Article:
« ՆախորդըՇարունակել »
While you my flock and rural pipe disdain," * 149 ] And treat with bitter scorn a faithful swain, ki se ti to Begin, my pipe, the sweet Mænalian strain.
When first I saw you by your mother's side, To where our apples grew I was your guide; Twelve summers since my birth had rollid around, -A And I could reach the branches from the ground. How did I gaze !—how perish!-ah how vain The fond bewitching hopes that sooth'd my pain? Begin, my pipe, the sweet Mænalian strain.
Too well I know thee, Love. From Scythian snows, Or Lybia's burning sands the mischief rose. Rocks adamantine nursed this foreign bané, This fell invader of the peaceful plain. Begin, my pipe, the sweet Mænalian strain.
Love taught the mother's* murdering hand to kill,
Now let the fearful lamb the wolf devour;
Let land no more the swelling waves divide;
LLA And cease, my pipe, the sweet Mænalian 'strain.
Medea. + This seems to be Virgil's meaning. The translator did not choose to preserve the conceit on the words puer and mater in his version; as this (in his opinion) would have rendered the passage obscure and unpleasing to an Eoglish reader.
Here Damon ceased. And now, yê tuneful Nine, Alphesiboeus' magic verse subjóin, To his reponsive song your aid we call; Our power extends not equally to all.
By powerful charms what prodigies are done! Charms draw pale Cynthia from her silver thronę; Charms burst the bloated snake, and Circe's* guests By mighty magic charms were changed to beasts.. Bring Daphnis home, bring Daphnis to my arms, i i O bring my long-lost love, my powerful charms,
Three woollen wreaths, and each of triple dye,
Haste, let three colours with three knots be join'd,
As this soft clay is harden'd by the flame,
Of you my
As when, to find her love, an heifer roami
These robes beneath the threshold here I leave,
faithless Daphnis I require.
These deadly poisons, and these magic weeds,
These ashes from the altar take with speed,
Lo, while I linger, with spontaneous fire The ashes redden, and the flames aspire! May this new prodigy auspicious prove! What fearful hopes my beating bosom move! Hark! does not Hylax bark ?--ye powers supreme, Can it be real, or do lovers dream He comes, my Daphnis comes ! forbear my charms; My love, my Daphnis flies to bless my longing arms.
mudo P PASTORAL IX.* . * *
Yjlu 1 3vol to bring
in Trbit vo Lycidas.
ID Go you to town, my friends this beaten way" Conducts us thither. In
» Di Toril
Moeris. IVIC I MJAht the fatal day, 'y' ft but The unexpected day, at last is come, When a rude alien drives us from our home. Hence, hence, resign usurper thus commands,
ye powers divine!
Lycidas. 'Twas said, Menalcas with his tuneful strains Had saved the grounds of all the neighbouring swains, From where the hill, that terminates the vale, In easy risings first begins to swell; Far as the blasted beech that mates the sky, And the clear stream that gently murmurs by,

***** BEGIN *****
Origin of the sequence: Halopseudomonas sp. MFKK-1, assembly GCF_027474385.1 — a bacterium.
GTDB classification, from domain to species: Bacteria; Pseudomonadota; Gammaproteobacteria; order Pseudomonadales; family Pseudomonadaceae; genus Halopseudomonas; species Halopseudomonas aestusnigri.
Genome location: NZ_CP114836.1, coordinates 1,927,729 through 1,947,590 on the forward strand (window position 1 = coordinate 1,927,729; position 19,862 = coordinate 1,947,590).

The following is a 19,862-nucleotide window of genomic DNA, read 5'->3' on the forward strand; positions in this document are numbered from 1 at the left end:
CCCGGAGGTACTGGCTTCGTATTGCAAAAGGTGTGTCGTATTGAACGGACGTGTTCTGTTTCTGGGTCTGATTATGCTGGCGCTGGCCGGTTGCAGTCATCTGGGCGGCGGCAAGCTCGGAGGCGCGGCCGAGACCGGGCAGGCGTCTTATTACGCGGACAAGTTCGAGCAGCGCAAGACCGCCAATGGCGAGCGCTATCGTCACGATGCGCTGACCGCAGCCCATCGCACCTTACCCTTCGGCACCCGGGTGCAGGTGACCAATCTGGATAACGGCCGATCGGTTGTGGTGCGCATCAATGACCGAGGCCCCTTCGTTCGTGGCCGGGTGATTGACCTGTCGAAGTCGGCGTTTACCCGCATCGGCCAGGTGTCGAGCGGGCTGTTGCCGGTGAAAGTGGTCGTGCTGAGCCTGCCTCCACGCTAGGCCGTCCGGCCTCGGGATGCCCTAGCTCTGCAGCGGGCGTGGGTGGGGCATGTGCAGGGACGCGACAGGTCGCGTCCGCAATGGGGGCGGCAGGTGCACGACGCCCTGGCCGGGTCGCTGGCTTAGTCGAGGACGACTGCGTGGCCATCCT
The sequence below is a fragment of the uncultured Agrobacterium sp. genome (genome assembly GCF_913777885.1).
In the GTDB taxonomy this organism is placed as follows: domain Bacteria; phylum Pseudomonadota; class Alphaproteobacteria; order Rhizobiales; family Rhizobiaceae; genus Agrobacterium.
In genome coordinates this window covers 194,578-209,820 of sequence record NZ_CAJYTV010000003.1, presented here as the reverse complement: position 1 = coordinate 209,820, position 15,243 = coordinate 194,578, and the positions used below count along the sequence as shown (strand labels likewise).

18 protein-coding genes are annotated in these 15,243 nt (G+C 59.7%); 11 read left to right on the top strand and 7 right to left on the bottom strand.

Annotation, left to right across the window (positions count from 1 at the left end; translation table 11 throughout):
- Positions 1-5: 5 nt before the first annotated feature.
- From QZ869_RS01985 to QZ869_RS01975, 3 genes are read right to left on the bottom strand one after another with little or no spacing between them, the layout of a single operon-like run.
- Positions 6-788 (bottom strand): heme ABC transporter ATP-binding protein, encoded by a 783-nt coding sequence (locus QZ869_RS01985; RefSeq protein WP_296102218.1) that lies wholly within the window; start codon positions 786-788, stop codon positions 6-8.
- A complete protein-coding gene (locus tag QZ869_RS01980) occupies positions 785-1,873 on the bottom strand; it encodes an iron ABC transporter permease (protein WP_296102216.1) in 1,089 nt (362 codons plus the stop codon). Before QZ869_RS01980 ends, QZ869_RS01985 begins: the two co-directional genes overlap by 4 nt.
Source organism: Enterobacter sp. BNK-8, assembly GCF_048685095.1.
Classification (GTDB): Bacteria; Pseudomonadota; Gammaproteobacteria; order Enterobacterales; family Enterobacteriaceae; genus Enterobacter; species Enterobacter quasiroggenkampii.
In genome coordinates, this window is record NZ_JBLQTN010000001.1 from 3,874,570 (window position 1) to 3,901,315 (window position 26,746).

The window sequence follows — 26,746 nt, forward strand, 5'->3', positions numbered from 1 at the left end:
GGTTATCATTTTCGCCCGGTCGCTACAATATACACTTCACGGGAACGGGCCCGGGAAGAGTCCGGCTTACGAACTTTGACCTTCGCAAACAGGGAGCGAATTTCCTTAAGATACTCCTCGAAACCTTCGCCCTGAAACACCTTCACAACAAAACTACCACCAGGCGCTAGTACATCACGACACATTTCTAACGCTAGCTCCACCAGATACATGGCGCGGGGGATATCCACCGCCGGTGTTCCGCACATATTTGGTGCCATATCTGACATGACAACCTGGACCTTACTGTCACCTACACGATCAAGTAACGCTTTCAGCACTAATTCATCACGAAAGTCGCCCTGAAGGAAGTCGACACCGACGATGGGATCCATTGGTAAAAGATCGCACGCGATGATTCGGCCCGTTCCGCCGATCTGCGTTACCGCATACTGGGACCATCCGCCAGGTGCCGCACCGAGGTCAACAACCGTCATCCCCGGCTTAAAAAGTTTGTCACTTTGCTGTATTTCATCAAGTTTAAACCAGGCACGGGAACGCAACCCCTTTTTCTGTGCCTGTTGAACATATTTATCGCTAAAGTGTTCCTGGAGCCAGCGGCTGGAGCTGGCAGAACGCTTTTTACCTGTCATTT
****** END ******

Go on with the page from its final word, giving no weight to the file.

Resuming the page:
* This and the first éclogue seems to have been written on the saine occasion. The time is a still evening. The landscape is described at the 97th line of this translation. On one side of the highway is an artificial arbour, where Lycidas invites Mæris to rest a little from the fatigue of his journey: and at a considerable distance appears a sepulchre by the way-side, where the ancient sepulchres were commonly erected.
The critics with one voice seem to condemn this eclogue as un. worthy of its author; I know not for what good reason. The many beautiful lines scattered through it would, one might think, be no weak recommendation. But it is by no means to be reckoned a loose collection of incoherent fragments; its principal parts are all strictly connected, and refer to a certain end, and its allusions and images are wholly suited to pastoral life. Its subject, though uncommon, is not improper; for what is more natural, than that two shepherds, whien occasionally mentioning thegood qualities of their absent friend, particularly his poetical ** talents, should repeat such fragments of his songs as they re... collected!
Moeris. Such was the voice of fame; but music's charms, Amid the dreadful clang of warlike arms, Avail po more than the Chaonian dove, When down the sky descends the bird of Jove. And had not the prophetic raven spoke His dire presages from the hollow oak, woj of joy o) And often warn'd me to avoid debate, di an bpobao) And with a patient mind submit to fate, Ne'er had thy Moris seen this fatal hour, And that melodious swain had been no more.
DOWith ex. b $97999x900 9111 101 Lycidas. !thie ile gbut a 1911 W
98 9901911 What horrid breast such impious thoughts could not
breed ! What barbarous hand could make Menalcas bleed
AbuA Could every tender Muse in him destroy,
10 it'l And from the shepherds ravish all their joy! For who but he the lovely nymphs could sing, Or paint the valleys with the purple spring? Who shade
the fountains from the glare of day ewT Who
Menalcas could compose the lay, h 176-bxH Which, as we journey'd to my love's abode, s ' , MOTY I softly sung to cheer the lonely road? • Tityrus, while I am absent, feed the flock,
11 mi 1 And, having fed, conduct them to the brook
( 1 )ir/ (The way is short, and I shall soon return), But shun the he-goat with the butting hom.'
ي ( آج)
Moeris. Or who could finish the imperfect lays Sung by Menalcás to his Varus' praise ? • If fortune yet shall spare the Mantuan swains, And save from plundering hands our peaceful plains,
* These lines, which Virgil has translated literally from The ocritus, may be supposed to be a fragment of the poem mentioned in the preceding, verses; or, what is more likely, to be spoken i by Lycidas to his servant; something similar to which may be seen Past. 5, V. 20, of this translation - The original is here rer markably explicit, even to a degree of affectation. This the translator has endeavoured to imitate.